by Jesse De Luca 

I have always been fascinated by invertebrates, and especially shrimp! Watching their skeletal movements and their quirky behaviours can keep me captivated for hours. I first began keeping shrimp years ago, when I kept Cherry shrimp (Neocaridina davidi) with some Celestial Pearl danios (Danio margaritatus) in a 10-gallon aquarium. I had seen some females carrying eggs and waited for babies with anticipation, but I learned quickly that the baby shrimp would never survive, either being eaten by the fish or by being sucked up into the aquarium’s filter. If I would have had a much larger planted tank it is more likely that some baby shrimp would have survived, but I was living in a small apartment at the time and space was quite limited.

It was when I discovered the stunning Crystal Red shrimp (Caridina cantonensis) that I realized I wanted to try my hand at breeding shrimp. In order to do so, I converted my 10-gallon tank into a dedicated planted shrimp aquarium. Using the tap water from my nearly 100-year-old apartment, however, proved disastrous, and I lost the first dozen shrimp I purchased. My tap water was so bad that it would be cloudy and brown if I didn’t use it for a few days – who knows what kind of heavy metals and other pollutants were in there? Although the water hadn’t been an issue for the fish and shrimp I kept previously, I learned that CRS (Crystal Red shrimp) are especially sensitive to water quality. Thus, my quest for better quality water began!

Cherry Shrimp (Neocaridina davidi)

I began by acquiring water from my parents’ home – they had a water softening system, which produced much cleaner water. Using this water, my shrimp stopped dying! The next issue I encountered was that the water was too soft for my shrimp to breed, since it had been passed through a softening filter. For shrimp, the general hardness should be moderately hard, with a concentration of approximately 100-150ppm CaCO3. In my experience, as long as your water’s hardness is at least 100ppm CaCO3, your shrimp will have no issues breeding and growing their exoskeletons. I used a liquid general hardness booster to attain the water hardness I was looking for. With regular feeding and frequent water changes, I was breeding hundreds of CRS and selling them to local pet stores! I offered everything from sinking spirulina wafers to shrimp-specific granules to my CRS, which I found would eat almost any food item presented to them. I have always felt that feeding a varied diet to shrimp, fish, and any other animal is key to their health and breeding success.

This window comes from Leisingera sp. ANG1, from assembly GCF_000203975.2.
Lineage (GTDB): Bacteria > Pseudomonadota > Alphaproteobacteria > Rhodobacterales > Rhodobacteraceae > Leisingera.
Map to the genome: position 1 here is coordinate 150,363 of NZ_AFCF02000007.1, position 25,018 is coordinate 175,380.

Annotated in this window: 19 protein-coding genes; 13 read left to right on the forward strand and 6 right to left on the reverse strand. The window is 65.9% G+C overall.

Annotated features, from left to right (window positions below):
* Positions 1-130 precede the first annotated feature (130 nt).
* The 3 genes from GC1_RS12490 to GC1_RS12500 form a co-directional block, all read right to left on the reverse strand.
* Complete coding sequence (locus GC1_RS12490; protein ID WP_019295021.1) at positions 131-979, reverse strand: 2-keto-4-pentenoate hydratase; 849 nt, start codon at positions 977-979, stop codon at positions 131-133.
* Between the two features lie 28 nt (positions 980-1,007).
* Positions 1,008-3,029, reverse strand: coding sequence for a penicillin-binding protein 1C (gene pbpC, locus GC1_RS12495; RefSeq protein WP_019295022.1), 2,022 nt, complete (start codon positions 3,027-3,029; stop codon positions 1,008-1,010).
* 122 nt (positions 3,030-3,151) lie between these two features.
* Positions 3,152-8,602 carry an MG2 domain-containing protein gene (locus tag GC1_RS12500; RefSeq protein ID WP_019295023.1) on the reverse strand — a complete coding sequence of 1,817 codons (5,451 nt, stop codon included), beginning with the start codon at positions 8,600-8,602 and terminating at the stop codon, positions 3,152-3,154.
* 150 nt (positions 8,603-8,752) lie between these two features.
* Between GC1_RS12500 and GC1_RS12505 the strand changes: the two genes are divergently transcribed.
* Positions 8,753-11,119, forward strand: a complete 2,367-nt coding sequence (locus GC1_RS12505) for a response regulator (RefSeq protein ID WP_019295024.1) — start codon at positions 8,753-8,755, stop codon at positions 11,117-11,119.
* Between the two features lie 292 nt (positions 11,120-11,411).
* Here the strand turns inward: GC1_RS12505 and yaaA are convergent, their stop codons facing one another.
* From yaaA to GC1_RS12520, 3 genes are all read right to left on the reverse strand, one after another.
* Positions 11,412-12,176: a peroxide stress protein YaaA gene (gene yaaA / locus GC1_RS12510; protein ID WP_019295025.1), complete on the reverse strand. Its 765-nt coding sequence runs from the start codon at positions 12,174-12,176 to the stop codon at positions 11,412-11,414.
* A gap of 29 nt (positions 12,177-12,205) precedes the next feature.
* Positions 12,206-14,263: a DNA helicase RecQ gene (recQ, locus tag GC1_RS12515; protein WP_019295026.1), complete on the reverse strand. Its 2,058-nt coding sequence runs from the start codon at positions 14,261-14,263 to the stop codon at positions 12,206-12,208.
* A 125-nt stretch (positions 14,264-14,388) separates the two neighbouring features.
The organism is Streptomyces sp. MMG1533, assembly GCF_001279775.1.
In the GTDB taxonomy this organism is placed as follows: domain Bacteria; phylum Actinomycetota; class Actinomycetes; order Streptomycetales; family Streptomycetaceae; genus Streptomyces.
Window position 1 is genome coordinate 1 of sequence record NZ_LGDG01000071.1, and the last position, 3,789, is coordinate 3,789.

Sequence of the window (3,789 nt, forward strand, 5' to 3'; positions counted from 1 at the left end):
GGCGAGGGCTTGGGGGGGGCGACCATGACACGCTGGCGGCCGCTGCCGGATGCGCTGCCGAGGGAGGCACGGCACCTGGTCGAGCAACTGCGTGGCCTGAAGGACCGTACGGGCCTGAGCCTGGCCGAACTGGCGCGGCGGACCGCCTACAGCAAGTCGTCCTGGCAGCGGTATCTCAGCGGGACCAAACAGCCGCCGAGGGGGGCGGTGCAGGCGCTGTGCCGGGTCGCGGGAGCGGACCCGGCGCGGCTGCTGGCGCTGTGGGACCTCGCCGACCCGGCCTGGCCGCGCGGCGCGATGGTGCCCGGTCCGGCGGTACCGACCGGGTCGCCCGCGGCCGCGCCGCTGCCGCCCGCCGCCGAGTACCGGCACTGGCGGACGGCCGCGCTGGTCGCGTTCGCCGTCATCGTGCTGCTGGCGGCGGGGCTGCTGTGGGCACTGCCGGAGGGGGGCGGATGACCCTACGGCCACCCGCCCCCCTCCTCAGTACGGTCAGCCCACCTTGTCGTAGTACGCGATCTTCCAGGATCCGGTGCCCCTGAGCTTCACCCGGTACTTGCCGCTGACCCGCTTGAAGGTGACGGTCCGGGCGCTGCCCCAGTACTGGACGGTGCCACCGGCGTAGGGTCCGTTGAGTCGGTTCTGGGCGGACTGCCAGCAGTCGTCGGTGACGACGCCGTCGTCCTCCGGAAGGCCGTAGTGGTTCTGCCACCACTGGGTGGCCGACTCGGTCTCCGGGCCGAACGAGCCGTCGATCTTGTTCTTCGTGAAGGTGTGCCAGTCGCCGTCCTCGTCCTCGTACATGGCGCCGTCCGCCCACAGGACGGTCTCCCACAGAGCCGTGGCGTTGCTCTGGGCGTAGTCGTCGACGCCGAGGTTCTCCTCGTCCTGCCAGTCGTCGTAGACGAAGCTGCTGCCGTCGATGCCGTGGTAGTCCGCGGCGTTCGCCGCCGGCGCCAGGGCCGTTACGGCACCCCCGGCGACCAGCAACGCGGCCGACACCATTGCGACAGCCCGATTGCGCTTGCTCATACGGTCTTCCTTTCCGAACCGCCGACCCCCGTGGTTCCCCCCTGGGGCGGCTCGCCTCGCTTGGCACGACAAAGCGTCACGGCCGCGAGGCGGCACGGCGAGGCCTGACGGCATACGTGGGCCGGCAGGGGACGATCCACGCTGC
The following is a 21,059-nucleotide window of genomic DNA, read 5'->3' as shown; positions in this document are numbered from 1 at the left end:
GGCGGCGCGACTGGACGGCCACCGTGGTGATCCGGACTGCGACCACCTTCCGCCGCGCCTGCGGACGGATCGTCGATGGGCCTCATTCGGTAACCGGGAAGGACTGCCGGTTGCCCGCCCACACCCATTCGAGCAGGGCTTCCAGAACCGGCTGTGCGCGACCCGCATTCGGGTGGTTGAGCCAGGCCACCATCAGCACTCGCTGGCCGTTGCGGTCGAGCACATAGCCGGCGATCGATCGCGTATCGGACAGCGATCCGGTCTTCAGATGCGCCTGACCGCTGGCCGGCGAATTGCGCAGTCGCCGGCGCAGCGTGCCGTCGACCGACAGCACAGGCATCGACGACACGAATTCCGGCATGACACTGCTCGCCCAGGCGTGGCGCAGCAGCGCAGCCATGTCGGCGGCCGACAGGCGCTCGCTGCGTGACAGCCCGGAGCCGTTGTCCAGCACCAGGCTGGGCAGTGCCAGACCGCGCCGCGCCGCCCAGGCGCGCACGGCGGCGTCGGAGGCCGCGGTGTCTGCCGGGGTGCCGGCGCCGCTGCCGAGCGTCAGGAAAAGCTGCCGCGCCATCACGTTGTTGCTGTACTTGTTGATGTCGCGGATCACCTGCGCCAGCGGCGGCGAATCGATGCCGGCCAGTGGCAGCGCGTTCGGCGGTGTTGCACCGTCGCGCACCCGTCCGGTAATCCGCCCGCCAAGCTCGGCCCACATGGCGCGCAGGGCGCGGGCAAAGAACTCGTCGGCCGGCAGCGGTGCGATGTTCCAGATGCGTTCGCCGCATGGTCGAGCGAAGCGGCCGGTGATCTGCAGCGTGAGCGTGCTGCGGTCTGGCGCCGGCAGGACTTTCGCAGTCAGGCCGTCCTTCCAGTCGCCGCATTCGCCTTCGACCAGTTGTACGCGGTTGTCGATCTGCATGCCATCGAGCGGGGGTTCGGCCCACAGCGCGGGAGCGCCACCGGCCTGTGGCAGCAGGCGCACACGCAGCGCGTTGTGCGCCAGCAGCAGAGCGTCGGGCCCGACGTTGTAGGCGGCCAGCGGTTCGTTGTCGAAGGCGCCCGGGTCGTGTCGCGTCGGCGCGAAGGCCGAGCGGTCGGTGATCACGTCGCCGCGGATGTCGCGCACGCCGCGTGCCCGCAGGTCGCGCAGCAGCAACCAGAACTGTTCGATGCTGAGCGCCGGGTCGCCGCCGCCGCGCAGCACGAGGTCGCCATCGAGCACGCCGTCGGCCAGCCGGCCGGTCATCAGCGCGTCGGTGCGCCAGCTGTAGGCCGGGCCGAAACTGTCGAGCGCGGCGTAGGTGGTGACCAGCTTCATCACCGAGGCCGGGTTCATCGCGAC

When introducing CRS to your aquarium, it is strongly recommended to drip acclimate them, as they are quite sensitive to changes in water parameters. To do so, place the shrimp in a container of some sort and use a length of airline tubing to slowly introduce them to water from the aquarium. The ideal rate is approximately 1 drop of aquarium water per second – you can tie a knot in the tubing or otherwise restrict the flow somehow in order to achieve this rate. I recommend acclimating new CRS for at least 20 minutes, but longer is better! It’s also important to note that any water treatment product that includes copper must be avoided, as shrimp are particularly sensitive to this metal.

If you hope to breed CRS but want a relatively low-maintenance aquarium, I do not recommend heavily planting your tank. The accumulation of decaying organic matter in such an aquarium (fish waste, dead plant leaves, etc.) would gradually increase the required frequency of water changes and filter maintenance. Ultimately, nitrate levels could reach levels at which CRS stop breeding and even perish. Instead, I prefer to set up CRS breeding tanks more simply. I use Fluval Stratum, which helps to maintain a slightly acidic to neutral pH, ideal for shrimp. I then add natural driftwood, Indian almond leaves, alder cones, and various other botanicals, which further acidify the water and introduce beneficial tannins. The use of a sponge filter in shrimp breeding is very popular due to their ease of use, but I prefer AquaClear filters with the addition of a pre-filter sponge to stop baby shrimp from being sucked up.

Photo taken by Jesse De Luca – Chiquibul Forest Preserve – Belize – May 2017.  The ideal freshwater shrimp habitat!

On a recent trip to Belize, I was inspired by the incredible cenotes in the Chiquibul rainforest. These natural pits, which form when limestone bedrock collapses and exposes groundwater underneath, were clear blue and clean enough to drink from. While collecting drinking water from a cenote one day, I noticed tiny, transparent shrimp swimming around in the crystal-clear water! The little stream had dead leaves, twigs, and seed pods littered throughout it, and I was determined to set up a vivarium at home that replicated this beautiful habitat. It’s often best to look at the natural world for inspiration when creating habitats for aquatic and terrestrial animals – Mother Nature always knows best!